August 23, 2015. Financial Stability vs Inflation – weekly summary



8/14/2015 8/21/2015 chg
UST 2Y 72.6 62.5 -10.1
UST 5Y 159.4 143.6 -15.8
UST 10Y 219.4 205.0 -14.4
UST 30Y 284.0 274.4 -9.6
GERM 2Y -27.0 -25.4 1.6
GERM 10Y 66.0 56.4 -9.6
EURO$ Z5/Z6 ** 77.5 68.0 -9.5
EURO$ Z6/Z7 60.0 56.5 -3.5
** peak one-yr spd
EUR 111.09 113.89 2.80
CRUDE (1st cont) 43.11 40.45 -2.66
SPX 2091.54 1970.89 -120.65
VIX 12.83 28.03 15.20


Here’s an excerpt from last week’s note:

Without QE the market is forced to actually put a realistic price on risk.

Therefore I think stocks are likely to see selling pressure with risks of a sharp break. I think the Fed will continue to talk tough, but will not be able to pull the trigger at September’s meeting. Asymmetric risks will stay the Fed’s hand.

Given my world view, I like buying 2 year notes, current yield nearly 73 bps. I think 5/30 will rebound a bit when it becomes apparent the Fed won’t hike. Currently 125, strong support at the 61.8 retrace which is 122. Stop below 115. I like buying EDH7/EDH8 48-50, now 54.

So those were pretty good ideas, though EDH7/EDH8 never hit target; closed 51.5. 5/30 closed at 131.

What’s interesting about this week is although the SPX fell 5.7%, treasury yields didn’t change all that much, especially on Friday, which encompassed 3.2% of that drop. Fives had the biggest drop on the week of nearly 16 bps, as views on the prospect of Fed tightening were scaled back. The two year note fell 10 bps to 62.5. The ten year yield is holding right around the 50% retrace of the year’s low to hi (164.2 to 248.5) at 206…ended Friday at 205. Going forward it will likely range between 195/196 to 220.

To my way of thinking, there are now three major considerations for the market. First, has the equity market changed trend? I believe that it has, and that it will be unlikely to make a new high from here for a substantial amount of time. Second, will the US Federal Reserve begin a tightening cycle? While I do think there’s a chance the Fed will actually change the FF target, I don’t believe it will be construed as a true change in terms of a tightening cycle and change in institutional bias. Third, will the dollar index change trend? I think there is a possibility of a change in trend in the dollar; the door is open on that theme; so far DXY holds the 200 day moving average.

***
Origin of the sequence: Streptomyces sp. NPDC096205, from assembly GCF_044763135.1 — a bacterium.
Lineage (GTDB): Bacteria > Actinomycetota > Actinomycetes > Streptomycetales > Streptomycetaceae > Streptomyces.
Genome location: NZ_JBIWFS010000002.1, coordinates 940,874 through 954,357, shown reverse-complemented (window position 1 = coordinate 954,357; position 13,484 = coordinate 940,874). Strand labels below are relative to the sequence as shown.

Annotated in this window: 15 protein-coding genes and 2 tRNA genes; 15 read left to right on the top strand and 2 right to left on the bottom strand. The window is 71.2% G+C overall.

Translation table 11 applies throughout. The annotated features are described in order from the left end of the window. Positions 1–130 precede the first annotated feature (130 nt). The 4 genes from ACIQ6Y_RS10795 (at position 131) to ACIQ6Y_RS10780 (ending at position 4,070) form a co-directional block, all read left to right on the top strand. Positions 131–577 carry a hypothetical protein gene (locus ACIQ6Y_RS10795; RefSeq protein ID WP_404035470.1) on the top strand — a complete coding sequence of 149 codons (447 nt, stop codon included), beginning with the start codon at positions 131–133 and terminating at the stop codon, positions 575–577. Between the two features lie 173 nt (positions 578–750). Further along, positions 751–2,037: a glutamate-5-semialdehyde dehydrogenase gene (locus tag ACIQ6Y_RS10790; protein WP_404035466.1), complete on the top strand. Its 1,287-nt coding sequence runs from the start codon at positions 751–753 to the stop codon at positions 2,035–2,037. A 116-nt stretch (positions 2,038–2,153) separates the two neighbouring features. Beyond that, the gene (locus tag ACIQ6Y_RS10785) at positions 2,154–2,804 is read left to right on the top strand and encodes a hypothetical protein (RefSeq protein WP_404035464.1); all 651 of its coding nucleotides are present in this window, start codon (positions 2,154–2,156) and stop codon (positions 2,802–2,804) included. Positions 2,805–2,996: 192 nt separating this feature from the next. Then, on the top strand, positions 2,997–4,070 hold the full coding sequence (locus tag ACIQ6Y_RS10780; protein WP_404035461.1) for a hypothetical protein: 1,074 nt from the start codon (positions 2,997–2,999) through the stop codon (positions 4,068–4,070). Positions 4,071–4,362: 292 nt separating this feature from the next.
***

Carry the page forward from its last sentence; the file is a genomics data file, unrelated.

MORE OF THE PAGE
dxy 200day


Of course, this week it wouldn’t be a surprise to see a stock rally. Apparently some selling this week was associated with August option expiration on Friday. There will be some bottom fishers. The big issue is whether the trend has changed. If it has, it’s important because of the psychology of the wealth effect, and possibility of more modest consumption going forward. AAPL alone has lost just under 20% in the past month, nearly $150 billion in market cap. That’s a lot of wealth… evaporated.

I saw a very interesting interview this week on BBG (thanks WHM) with Stephen Roach on August 20. He said the trade-off for the Fed is between inflation and financial stability. That is a huge point, and it appeared to me as if Roach was somewhat exasperated that it flew past the Bloomberg panelists unnoticed, like a couple of bats zigzagging through the sky at dusk.

I agree with what I believe to be Roach’s point: the key isn’t the labor market, if that were the case the Fed could have tightened long ago. The problem is one of the Fed’s own making, that of low rates and official encouragement (bribery) for the ‘investing’ community to pour into higher risk assets with newfound liquidity, which caused a mispricing of risk. And now the risk genie is coming out of the bottle. If the Fed wants to make sure the market understands it has changed its tune on excessive risk taking, it will hike. If the Fed just looks at inflation, it must stand down.